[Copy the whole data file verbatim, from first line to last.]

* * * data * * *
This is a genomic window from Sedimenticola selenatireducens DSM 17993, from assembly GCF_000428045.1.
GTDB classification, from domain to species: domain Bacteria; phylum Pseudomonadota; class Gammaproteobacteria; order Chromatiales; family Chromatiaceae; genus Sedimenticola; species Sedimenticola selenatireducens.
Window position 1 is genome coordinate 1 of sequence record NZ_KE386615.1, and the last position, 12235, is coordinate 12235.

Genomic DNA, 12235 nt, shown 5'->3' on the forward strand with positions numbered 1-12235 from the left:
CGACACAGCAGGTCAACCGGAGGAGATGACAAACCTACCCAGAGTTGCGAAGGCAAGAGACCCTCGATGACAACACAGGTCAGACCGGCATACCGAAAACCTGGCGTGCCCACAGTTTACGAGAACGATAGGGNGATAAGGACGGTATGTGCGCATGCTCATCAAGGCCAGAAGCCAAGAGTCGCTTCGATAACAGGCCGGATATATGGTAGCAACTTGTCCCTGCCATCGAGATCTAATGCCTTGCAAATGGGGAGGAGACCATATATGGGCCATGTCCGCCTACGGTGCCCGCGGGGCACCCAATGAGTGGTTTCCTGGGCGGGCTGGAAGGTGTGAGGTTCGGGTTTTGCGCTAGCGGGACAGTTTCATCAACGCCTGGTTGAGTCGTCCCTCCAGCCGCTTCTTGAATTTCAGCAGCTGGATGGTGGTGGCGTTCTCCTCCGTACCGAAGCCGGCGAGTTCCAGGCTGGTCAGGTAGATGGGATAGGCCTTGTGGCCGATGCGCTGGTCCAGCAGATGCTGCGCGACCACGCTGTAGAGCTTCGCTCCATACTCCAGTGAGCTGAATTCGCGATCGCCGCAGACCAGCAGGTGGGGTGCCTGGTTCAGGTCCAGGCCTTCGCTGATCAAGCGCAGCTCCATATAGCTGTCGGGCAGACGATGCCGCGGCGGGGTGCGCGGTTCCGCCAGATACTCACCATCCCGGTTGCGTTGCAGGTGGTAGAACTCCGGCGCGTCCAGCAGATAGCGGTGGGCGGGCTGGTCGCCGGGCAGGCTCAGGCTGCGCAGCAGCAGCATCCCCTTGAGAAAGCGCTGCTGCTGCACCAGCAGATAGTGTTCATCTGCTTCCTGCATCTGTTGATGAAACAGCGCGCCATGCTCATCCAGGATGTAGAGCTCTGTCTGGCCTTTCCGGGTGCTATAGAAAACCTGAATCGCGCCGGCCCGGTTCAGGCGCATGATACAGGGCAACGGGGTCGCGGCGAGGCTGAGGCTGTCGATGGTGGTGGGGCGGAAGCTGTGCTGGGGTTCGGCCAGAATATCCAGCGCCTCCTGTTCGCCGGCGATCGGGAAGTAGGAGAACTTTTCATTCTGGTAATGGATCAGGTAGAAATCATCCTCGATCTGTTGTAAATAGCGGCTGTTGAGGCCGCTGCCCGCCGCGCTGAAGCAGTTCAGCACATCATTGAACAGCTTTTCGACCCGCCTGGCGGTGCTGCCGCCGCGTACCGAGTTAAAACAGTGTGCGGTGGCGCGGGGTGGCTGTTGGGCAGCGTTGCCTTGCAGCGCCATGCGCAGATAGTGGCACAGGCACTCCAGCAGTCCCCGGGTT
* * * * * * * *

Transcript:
This is a genomic window from Sedimenticola selenatireducens DSM 17993, from assembly GCF_000428045.1.
GTDB classification, from domain to species: domain Bacteria; phylum Pseudomonadota; class Gammaproteobacteria; order Chromatiales; family Chromatiaceae; genus Sedimenticola; species Sedimenticola selenatireducens.
Window position 1 is genome coordinate 1 of sequence record NZ_KE386615.1, and the last position, 12235, is coordinate 12235.

Genomic DNA, 12235 nt, shown 5'->3' on the forward strand with positions numbered 1-12235 from the left:
CGACACAGCAGGTCAACCGGAGGAGATGACAAACCTACCCAGAGTTGCGAAGGCAAGAGACCCTCGATGACAACACAGGTCAGACCGGCATACCGAAAACCTGGCGTGCCCACAGTTTACGAGAACGATAGGGNGATAAGGACGGTATGTGCGCATGCTCATCAAGGCCAGAAGCCAAGAGTCGCTTCGATAACAGGCCGGATATATGGTAGCAACTTGTCCCTGCCATCGAGATCTAATGCCTTGCAAATGGGGAGGAGACCATATATGGGCCATGTCCGCCTACGGTGCCCGCGGGGCACCCAATGAGTGGTTTCCTGGGCGGGCTGGAAGGTGTGAGGTTCGGGTTTTGCGCTAGCGGGACAGTTTCATCAACGCCTGGTTGAGTCGTCCCTCCAGCCGCTTCTTGAATTTCAGCAGCTGGATGGTGGTGGCGTTCTCCTCCGTACCGAAGCCGGCGAGTTCCAGGCTGGTCAGGTAGATGGGATAGGCCTTGTGGCCGATGCGCTGGTCCAGCAGATGCTGCGCGACCACGCTGTAGAGCTTCGCTCCATACTCCAGTGAGCTGAATTCGCGATCGCCGCAGACCAGCAGGTGGGGTGCCTGGTTCAGGTCCAGGCCTTCGCTGATCAAGCGCAGCTCCATATAGCTGTCGGGCAGACGATGCCGCGGCGGGGTGCGCGGTTCCGCCAGATACTCACCATCCCGGTTGCGTTGCAGGTGGTAGAACTCCGGCGCGTCCAGCAGATAGCGGTGGGCGGGCTGGTCGCCGGGCAGGCTCAGGCTGCGCAGCAGCAGCATCCCCTTGAGAAAGCGCTGCTGCTGCACCAGCAGATAGTGTTCATCTGCTTCCTGCATCTGTTGATGAAACAGCGCGCCATGCTCATCCAGGATGTAGAGCTCTGTCTGGCCTTTCCGGGTGCTATAGAAAACCTGAATCGCGCCGGCCCGGTTCAGGCGCATGATACAGGGCAACGGGGTCGCGGCGAGGCTGAGGCTGTCGATGGTGGTGGGGCGGAAGCTGTGCTGGGGTTCGGCCAGAATATCCAGCGCCTCCTGTTCGCCGGCGATCGGGAAGTAGGAGAACTTTTCATTCTGGTAATGGATCAGGTAGAAATCATCCTCGATCTGTTGTAAATAGCGGCTGTTGAGGCCGCTGCCCGCCGCGCTGAAGCAGTTCAGCACATCATTGAACAGCTTTTCGACCCGCCTGGCGGTGCTGCCGCCGCGTACCGAGTTAAAACAGTGTGCGGTGGCGCGGGGTGGCTGTTGGGCAGCGTTGCCTTGCAGCGCCATGCGCAGATAGTGGCACAGGCACTCCAGCAGTCCCCGGGTT